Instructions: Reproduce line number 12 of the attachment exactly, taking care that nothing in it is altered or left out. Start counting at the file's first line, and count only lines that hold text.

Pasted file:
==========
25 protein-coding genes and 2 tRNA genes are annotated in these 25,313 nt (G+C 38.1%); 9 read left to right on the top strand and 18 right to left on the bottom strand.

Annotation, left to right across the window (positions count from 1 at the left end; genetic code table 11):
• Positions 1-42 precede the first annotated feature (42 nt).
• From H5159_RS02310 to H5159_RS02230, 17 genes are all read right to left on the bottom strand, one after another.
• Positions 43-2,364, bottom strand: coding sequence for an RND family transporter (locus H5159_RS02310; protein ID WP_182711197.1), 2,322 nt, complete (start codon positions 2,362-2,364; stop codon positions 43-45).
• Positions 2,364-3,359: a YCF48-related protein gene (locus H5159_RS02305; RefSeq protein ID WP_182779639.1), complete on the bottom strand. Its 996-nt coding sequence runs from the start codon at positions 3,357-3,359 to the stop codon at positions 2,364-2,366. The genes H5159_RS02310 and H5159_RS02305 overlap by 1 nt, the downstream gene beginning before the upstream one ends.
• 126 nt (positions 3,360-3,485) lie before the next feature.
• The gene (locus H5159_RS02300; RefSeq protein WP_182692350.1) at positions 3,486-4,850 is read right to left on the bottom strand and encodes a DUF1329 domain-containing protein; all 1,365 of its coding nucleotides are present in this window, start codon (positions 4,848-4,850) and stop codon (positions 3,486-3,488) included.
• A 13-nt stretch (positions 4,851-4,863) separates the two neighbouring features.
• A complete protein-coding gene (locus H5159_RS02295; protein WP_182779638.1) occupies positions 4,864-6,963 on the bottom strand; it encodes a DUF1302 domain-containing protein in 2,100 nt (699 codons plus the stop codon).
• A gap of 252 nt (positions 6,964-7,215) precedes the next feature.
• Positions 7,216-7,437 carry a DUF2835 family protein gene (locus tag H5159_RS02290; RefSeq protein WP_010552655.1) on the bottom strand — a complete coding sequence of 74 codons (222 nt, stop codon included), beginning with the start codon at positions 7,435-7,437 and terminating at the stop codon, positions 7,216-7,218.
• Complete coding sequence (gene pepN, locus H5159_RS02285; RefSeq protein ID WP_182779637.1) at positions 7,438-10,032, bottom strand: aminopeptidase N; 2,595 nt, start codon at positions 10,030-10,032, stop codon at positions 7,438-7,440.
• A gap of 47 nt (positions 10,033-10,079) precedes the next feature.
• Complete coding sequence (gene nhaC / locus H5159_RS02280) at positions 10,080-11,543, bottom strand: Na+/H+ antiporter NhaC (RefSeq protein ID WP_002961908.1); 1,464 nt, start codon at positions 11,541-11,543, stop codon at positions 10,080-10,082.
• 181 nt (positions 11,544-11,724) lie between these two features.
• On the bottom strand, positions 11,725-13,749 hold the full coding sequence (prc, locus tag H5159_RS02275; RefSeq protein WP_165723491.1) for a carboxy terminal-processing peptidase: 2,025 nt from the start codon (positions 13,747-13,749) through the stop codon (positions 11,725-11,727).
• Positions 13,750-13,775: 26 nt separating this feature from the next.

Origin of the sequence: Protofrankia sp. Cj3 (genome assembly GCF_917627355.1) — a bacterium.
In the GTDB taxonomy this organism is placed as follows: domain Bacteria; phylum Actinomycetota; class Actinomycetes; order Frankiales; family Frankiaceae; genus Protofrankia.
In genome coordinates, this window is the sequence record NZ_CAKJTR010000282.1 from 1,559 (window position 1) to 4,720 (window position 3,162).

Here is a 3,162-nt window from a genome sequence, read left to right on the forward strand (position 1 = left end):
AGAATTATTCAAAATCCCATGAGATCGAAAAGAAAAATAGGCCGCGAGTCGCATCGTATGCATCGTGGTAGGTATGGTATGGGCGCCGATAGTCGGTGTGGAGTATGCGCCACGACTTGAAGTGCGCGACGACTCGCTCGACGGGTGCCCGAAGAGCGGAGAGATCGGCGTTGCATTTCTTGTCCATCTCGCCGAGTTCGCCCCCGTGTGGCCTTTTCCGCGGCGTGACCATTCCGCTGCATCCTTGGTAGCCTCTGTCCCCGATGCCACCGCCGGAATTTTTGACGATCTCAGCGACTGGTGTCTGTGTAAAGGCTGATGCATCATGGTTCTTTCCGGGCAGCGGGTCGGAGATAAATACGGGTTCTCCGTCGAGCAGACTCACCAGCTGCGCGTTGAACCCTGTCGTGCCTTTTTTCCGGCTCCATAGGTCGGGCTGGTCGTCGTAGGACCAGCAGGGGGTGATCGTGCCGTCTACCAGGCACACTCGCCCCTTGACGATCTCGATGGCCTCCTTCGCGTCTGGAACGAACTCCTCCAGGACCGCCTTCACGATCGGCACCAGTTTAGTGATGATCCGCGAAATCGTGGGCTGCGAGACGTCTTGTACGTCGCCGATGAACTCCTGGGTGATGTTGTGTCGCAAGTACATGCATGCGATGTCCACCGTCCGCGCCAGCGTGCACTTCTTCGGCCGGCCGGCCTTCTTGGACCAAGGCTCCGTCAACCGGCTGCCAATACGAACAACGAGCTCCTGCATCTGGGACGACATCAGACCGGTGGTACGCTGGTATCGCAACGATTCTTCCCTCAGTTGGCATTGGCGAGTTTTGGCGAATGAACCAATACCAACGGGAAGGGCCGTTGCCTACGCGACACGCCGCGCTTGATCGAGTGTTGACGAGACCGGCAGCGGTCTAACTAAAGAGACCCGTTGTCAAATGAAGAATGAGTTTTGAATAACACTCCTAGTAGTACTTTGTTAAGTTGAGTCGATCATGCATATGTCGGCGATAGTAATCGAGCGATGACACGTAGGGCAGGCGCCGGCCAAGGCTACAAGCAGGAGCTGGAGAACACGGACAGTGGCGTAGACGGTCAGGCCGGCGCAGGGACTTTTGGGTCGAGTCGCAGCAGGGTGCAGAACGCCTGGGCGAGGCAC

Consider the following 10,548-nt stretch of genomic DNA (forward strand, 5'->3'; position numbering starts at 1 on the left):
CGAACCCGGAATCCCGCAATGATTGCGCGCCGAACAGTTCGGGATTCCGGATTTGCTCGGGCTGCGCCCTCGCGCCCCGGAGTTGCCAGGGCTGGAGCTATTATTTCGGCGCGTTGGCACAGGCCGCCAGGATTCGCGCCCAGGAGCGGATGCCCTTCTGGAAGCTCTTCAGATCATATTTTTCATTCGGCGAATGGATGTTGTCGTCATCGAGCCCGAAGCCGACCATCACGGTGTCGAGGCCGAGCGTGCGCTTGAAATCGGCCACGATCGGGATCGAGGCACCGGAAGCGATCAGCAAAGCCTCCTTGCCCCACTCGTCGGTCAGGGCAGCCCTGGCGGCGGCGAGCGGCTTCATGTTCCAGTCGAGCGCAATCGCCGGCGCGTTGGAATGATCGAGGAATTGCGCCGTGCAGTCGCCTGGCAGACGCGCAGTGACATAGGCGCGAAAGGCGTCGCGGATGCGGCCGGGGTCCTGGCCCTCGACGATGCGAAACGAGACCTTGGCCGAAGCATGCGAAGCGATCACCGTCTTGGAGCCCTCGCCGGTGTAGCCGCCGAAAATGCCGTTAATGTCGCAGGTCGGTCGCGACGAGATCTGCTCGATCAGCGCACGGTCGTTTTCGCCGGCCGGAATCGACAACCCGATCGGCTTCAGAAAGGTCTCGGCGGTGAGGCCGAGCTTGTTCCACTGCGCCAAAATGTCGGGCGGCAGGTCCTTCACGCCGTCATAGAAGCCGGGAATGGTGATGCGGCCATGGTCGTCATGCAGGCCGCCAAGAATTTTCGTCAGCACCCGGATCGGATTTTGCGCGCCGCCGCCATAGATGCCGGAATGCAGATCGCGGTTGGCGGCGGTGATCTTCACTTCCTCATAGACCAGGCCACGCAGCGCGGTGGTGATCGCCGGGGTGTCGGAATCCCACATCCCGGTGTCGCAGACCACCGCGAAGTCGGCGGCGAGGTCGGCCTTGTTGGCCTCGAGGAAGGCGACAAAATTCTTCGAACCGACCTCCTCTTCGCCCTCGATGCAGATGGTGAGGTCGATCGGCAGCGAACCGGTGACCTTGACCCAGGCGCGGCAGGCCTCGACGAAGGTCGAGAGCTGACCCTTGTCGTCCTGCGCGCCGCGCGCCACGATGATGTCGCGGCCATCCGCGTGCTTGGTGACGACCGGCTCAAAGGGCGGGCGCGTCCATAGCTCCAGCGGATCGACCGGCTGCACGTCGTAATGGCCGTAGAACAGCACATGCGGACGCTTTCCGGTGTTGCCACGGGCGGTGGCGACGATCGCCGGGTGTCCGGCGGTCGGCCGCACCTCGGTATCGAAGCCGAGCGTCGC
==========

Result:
• Positions 7,216-7,437 carry a DUF2835 family protein gene (locus tag H5159_RS02290; RefSeq protein WP_010552655.1) on the bottom strand — a complete coding sequence of 74 codons (222 nt, stop codon included), beginning with the start codon at positions 7,435-7,437 and terminating at the stop codon, positions 7,216-7,218.